“Life in lower sixth is a big change from the rest of high school. After all the work leading up to GCSEs in year 11, it’s a relief to have them behind me. However, now in sixth form, there’s no let up on the work load. Teachers’ expectations have increased noticeably, the volume/time required for homework is greater, lessons are more intense and topics are much more complex and detailed. Despite the fact that I have no external exams this year, I still feel under a lot of pressure to achieve good grades throughout the year, even though it’s a supposedly stress free time academically.
When deciding what A levels to choose in year 11, I wasn’t sure what I would want to go on to study at university/ take further. So to keep my options open, I decided to choose a variety of A levels and am currently studying English Lit, Philosophy and Ethics, Biology and Geography AS. So far, I am enjoying my subjects although sometimes topics are particularly stretching and require extra work/ consolidation. Although the A Levels are still a long way off, I always try to stay on top of my homework (as I find this stops me feeling overly stressed) and complete it to a good standard – hopefully, I will progress to researching and learning topics outside of the syllabus once I feel more comfortable with them but know that this may be a challenge. I think it’s important to find the balance between work and play, but sometimes this is hard during term time.
In addition to school work, we are expected to do more extracurricular activities to help with employability skills, character and the “dreaded” UCAS personal statement! When you add in the push to become “independent learners” and to be proactive/knowledgeable about university options and career paths, I probably shouldn’t be surprised that I am feeling quite stressed!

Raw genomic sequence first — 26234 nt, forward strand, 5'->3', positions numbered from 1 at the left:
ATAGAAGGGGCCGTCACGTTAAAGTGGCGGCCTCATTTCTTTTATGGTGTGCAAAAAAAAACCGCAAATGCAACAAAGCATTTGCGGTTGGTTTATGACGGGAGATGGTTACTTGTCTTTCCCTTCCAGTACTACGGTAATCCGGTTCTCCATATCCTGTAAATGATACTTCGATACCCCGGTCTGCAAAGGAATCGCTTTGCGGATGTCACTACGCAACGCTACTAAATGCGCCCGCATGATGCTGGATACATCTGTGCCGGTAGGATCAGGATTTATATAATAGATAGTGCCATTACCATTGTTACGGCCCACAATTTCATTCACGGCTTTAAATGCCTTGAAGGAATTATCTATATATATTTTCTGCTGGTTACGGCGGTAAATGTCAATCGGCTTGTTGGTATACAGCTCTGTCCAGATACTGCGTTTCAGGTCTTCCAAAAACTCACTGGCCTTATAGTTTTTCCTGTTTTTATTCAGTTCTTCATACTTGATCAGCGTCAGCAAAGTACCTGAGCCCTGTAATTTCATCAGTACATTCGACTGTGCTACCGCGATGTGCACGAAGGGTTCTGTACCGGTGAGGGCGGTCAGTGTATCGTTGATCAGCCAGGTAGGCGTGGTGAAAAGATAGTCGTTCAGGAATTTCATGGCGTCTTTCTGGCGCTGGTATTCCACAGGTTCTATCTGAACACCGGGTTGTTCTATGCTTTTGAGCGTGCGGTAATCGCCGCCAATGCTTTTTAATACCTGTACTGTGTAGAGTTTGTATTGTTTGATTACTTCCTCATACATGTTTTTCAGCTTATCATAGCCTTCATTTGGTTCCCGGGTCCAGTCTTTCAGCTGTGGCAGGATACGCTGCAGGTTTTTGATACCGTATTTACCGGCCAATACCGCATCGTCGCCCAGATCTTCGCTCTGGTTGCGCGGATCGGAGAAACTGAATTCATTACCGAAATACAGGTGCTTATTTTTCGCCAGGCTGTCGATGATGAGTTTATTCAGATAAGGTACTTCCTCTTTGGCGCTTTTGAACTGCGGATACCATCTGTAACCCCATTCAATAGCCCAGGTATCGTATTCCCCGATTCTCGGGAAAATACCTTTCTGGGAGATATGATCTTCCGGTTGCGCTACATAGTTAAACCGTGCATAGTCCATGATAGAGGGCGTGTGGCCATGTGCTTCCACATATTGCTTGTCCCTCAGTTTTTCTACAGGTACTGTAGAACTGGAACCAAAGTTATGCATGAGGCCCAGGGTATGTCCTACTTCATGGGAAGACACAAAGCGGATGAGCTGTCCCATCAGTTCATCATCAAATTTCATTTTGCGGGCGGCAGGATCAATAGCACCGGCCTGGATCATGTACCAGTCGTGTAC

My mum keeps talking to me about revision courses for extra support. Overall I think this is a good idea and hope that they may help relieve some of the pressure of revising independently. Being in a different environment with different teachers will also hopefully help to change things up when revision gets boring. I also think a course might help with topics I have found particularly challenging and that things may become clearer with a different teaching approach/ teaching method. However, I do have a few doubts too…. partly because I don’t have any major exams this year but also because I am worried that things covered by the course may not be relevant to my syllabus – its quite a big time commitment and I keep wondering if I would be better off sticking to my own notes/revision methods!
Right now, I feel that I don’t know enough about the courses to make a decision. When hearing what others have to say about the courses they all sound very constructive and a good use of revision time. My older sister has done a few of the Justin Craig courses and found them really good so I am thinking of trying one and seeing how it goes. I’ll let you know…..”